Now, along comes the Congressional Research Service to pour cold water on the idea that the tax is a job killer. The writers agree that the tax makes no economic sense:

Viewed from the perspective of traditional economic and tax theory, however, the tax is challenging to justify. In general, tax policy is more efficient when differential excise taxes are not imposed. It is generally more efficient to raise revenue from a broad tax base. Therefore excise taxes are usually based on specific objectives such as discouraging undesirable activities (e.g., tobacco taxes) or funding closely related government spending (e.g., gasoline taxes to finance highway construction). These justifications do not apply, other than weakly, to the medical device case. The tax also imposes administrative and compliance costs that may be disproportionate to revenue.

“Open Payments” Website Missing $1 Billion

Just yesterday, we discussed the federal government’s intrusive and mischievous Open Payments website, where payments for consulting and similar services provided by doctors to pharmaceutical and medical-device makers are publicized.

If the people really demand this information, then I recommended that government payments be included at the same website. After all, if people suspect that companies paying experts for their services is inherently corrupt, then they should have the same suspicion of government payments.

The relevant industries, represented by their trade associations (PhRMA, AdvaMed, and BIO) have bought into the Sunshine Law which created the Open Payments database. However, the flawed roll out of the website led even them publicly to express “concern” with the database.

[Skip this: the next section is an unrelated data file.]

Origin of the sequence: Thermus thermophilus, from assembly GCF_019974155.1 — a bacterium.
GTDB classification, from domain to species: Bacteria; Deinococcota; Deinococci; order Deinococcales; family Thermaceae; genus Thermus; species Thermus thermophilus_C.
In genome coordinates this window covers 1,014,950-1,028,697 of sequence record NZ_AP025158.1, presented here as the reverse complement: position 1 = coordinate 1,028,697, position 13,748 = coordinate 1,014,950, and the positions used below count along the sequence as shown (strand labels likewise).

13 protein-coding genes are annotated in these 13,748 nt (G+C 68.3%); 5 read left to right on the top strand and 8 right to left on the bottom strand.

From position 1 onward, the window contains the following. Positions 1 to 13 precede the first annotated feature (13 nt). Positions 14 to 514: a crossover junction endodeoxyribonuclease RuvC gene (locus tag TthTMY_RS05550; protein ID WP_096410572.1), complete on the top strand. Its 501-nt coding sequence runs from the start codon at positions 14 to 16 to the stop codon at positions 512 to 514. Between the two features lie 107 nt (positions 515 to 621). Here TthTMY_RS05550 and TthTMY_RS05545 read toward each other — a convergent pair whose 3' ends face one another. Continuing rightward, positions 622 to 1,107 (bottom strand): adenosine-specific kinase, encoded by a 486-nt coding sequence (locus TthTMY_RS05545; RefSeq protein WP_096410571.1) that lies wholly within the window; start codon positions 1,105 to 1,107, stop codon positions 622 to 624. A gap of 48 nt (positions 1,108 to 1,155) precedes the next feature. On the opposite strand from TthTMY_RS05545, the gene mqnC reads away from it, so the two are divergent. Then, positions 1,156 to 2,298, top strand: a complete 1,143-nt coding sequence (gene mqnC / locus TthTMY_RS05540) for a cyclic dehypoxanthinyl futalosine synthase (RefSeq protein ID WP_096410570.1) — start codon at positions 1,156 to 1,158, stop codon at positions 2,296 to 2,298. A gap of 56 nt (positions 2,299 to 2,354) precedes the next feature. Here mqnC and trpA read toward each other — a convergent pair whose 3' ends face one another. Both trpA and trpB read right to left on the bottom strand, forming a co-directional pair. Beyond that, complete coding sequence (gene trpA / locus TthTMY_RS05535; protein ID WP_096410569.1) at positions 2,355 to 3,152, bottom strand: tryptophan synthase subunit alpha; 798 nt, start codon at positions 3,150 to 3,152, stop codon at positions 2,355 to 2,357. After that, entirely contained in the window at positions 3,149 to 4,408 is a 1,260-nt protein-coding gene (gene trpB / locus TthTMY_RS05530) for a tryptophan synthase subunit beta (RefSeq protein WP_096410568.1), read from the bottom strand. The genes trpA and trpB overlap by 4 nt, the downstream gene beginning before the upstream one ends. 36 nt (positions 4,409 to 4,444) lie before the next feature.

Federal Health IT Standards Pushed Back Yet Again

Sometimes deadlines just slip. The federal government’s deadline for providers certifying “Meaningful Use Stage 2″ in order to get federal funding for their electronic health records (EHRs) has just been bumped yet again:

The Centers for Medicare & Medicaid Services has reconsidered its original position not to extend the deadline for applying for Meaningful Use hardship exemptions and reopened the application submission period through Nov. 30, according to an announcement.

Eligible hospitals (EHs) and eligible professionals (EPs) who have not attained Meaningful Use and have not been granted a hardship exception are subject to “payment adjustments” of their Medicare reimbursement beginning Oct. 1 for EHs and Jan. 1, 2015 for EPs. The previous deadlines for submitting hardship exception applications had been April 1 for EHs and July 1 for EPs.

States’ “Right to Try” Laws Have a “Strange Allure”

Writing in JAMA: Journal of the American Medical Association, Patricia J. Zettler, JD, and Henry T. Greely, JD, both of Stanford University, criticize the “strange allure” of states’ laws that recognize patients’ “right to try” new medicines before the Food and Drug Administration (FDA) approves them.

These laws should help patients get access to medicines that the FDA forbids. However, these lawyers point out that the FDA’s power may overwhelm these laws: